Angela Giral, former director of the Avery Library at Columbia University, is one of those children who were evacuated. She has made a remarkable contribution trying to reach out to all of the children who endured the tragedy of being exiled. Angela, among other children of the Spanish Civil War, has organized what is called the Children’s Drawing of the Spanish Civil War.
This is a collection of drawings produced by the children evacuated, especially between 1936 and 1939, to other parts of the country or Europe where they recall specific events at the time the evacuations took place. She shares her personal experience and the reasons she feels connected to these lost children:
I had the good fortune of being evacuated by my family and taken to my grandparents in Algiers. Barely three years old at the time. What I remember from later years is stories about my grandfather’s obsession with trying to make me laugh. I was a perennially sad child. Some of these children never saw their parents again, others went back to Spain at the end of the war, some went into exile, like myself, and grew up in far away lands (n.pag)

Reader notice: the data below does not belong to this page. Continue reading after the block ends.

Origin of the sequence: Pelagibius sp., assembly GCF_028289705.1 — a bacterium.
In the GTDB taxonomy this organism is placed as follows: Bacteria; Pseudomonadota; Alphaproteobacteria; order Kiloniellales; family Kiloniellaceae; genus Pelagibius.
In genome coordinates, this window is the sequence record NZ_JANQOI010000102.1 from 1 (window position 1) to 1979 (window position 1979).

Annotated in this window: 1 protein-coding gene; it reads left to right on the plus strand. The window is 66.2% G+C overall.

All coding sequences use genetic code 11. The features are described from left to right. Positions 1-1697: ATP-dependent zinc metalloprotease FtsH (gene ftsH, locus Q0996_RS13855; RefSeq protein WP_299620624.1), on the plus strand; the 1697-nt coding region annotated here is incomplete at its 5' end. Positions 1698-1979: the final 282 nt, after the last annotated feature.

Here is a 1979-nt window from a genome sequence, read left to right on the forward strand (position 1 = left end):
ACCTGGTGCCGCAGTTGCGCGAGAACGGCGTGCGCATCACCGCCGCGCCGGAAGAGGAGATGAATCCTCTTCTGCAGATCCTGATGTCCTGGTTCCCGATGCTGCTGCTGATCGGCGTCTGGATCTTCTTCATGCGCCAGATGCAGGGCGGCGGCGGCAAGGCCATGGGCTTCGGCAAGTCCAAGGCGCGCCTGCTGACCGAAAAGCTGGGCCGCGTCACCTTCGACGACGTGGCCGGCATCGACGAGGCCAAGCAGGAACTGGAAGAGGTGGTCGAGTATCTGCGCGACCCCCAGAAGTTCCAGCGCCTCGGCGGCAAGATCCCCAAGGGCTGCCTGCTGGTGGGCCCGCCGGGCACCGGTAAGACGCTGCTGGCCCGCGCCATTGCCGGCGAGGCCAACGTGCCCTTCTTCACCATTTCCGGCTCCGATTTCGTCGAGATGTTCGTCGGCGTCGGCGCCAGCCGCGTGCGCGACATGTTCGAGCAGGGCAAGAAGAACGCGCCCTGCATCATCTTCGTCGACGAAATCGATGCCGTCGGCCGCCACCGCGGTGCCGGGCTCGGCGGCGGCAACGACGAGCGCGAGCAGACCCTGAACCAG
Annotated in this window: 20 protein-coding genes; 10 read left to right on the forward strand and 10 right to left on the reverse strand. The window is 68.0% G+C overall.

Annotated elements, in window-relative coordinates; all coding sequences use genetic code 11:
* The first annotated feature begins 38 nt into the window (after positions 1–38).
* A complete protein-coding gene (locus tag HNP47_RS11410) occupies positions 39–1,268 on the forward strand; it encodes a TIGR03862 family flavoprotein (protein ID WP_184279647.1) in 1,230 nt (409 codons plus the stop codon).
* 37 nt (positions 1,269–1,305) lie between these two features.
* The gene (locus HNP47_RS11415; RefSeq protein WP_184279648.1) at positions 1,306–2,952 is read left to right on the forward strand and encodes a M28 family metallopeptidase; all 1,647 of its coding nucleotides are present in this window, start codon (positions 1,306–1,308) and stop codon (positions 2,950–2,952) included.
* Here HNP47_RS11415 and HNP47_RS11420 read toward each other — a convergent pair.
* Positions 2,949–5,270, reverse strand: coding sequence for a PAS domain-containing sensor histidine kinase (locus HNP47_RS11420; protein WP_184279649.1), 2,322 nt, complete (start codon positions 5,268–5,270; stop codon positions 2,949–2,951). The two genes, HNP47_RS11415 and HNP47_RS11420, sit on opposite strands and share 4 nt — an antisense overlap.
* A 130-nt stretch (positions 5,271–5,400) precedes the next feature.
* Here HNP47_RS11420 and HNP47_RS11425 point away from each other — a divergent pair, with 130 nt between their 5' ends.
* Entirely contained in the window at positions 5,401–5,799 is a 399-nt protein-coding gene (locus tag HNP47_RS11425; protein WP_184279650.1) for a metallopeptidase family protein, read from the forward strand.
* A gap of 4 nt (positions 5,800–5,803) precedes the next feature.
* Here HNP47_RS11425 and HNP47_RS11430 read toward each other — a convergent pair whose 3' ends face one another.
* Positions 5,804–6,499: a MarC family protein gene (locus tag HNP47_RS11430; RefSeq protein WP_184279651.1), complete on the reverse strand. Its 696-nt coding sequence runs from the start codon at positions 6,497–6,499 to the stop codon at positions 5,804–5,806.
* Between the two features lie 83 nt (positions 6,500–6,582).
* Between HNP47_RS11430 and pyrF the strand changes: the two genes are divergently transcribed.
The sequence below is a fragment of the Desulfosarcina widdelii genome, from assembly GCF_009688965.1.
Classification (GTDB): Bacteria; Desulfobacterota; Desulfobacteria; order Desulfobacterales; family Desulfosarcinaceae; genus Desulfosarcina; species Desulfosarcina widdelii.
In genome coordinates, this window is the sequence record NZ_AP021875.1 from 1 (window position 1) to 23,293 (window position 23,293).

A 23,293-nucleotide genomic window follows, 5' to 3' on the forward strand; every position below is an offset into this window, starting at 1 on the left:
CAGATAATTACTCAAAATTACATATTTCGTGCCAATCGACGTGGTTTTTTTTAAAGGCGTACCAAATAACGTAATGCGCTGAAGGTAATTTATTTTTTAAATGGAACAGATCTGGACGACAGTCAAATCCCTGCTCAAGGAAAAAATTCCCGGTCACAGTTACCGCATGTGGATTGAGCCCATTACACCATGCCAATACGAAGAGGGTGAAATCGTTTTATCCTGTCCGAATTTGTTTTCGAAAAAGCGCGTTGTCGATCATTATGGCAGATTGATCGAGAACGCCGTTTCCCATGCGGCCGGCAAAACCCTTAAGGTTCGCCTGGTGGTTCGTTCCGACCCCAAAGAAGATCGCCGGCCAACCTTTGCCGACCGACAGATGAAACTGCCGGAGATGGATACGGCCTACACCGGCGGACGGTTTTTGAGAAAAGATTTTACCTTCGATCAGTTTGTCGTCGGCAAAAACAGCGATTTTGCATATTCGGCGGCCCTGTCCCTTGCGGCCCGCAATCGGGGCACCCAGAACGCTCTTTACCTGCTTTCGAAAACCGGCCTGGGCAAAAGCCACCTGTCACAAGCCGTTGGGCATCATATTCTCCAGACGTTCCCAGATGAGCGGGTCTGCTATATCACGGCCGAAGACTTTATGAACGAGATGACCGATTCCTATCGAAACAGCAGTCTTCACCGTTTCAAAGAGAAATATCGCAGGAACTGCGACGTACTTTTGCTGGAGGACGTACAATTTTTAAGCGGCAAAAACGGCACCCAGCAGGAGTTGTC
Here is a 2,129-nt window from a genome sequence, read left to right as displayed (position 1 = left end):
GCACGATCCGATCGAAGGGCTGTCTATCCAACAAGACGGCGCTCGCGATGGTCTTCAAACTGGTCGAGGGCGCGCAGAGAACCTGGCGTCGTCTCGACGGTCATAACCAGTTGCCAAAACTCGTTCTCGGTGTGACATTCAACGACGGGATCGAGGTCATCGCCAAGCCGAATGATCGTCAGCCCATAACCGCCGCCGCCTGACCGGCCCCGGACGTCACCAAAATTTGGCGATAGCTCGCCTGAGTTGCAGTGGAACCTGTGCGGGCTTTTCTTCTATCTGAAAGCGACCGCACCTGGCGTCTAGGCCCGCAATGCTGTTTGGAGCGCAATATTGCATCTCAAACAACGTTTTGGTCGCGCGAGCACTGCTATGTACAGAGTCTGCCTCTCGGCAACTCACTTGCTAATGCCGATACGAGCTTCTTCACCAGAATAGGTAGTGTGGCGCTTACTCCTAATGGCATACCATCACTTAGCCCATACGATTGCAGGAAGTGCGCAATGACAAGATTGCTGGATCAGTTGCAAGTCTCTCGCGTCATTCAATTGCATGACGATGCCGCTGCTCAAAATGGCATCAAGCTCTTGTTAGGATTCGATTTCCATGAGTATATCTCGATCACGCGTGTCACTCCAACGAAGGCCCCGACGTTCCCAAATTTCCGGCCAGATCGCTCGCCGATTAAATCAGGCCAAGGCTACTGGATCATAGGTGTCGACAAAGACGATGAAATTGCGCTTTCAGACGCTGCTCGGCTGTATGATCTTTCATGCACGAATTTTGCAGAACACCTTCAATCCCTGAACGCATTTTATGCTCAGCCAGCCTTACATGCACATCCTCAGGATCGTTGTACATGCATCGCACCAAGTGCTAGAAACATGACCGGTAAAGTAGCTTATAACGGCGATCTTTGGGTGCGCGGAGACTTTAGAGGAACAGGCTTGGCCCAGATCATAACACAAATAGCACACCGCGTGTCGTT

But today one of the questions that thousands of Spanish families are asking themselves is: Were these children indeed sent to refugee camps or were they kidnapped by Franco’s forces and given to the military or aristocratic families? Alasdair Fotheringham, a British journalist has investigated this subject and concluded that, “In Franco’s early years, ‘child-stealing’ by the Spanish state was politically motivated” (n.pag).
He provides evidence to support this well founded suspicion by sharing the following case that took place at the Saturraran Women’s Prison in the Basque country. In that prison Julia Manzanal, one of the inmates, was a personal witness of this illegal adoption, “I never let my child out of sight because when mothers were condemned (to death), they would rip their babies out of their arms.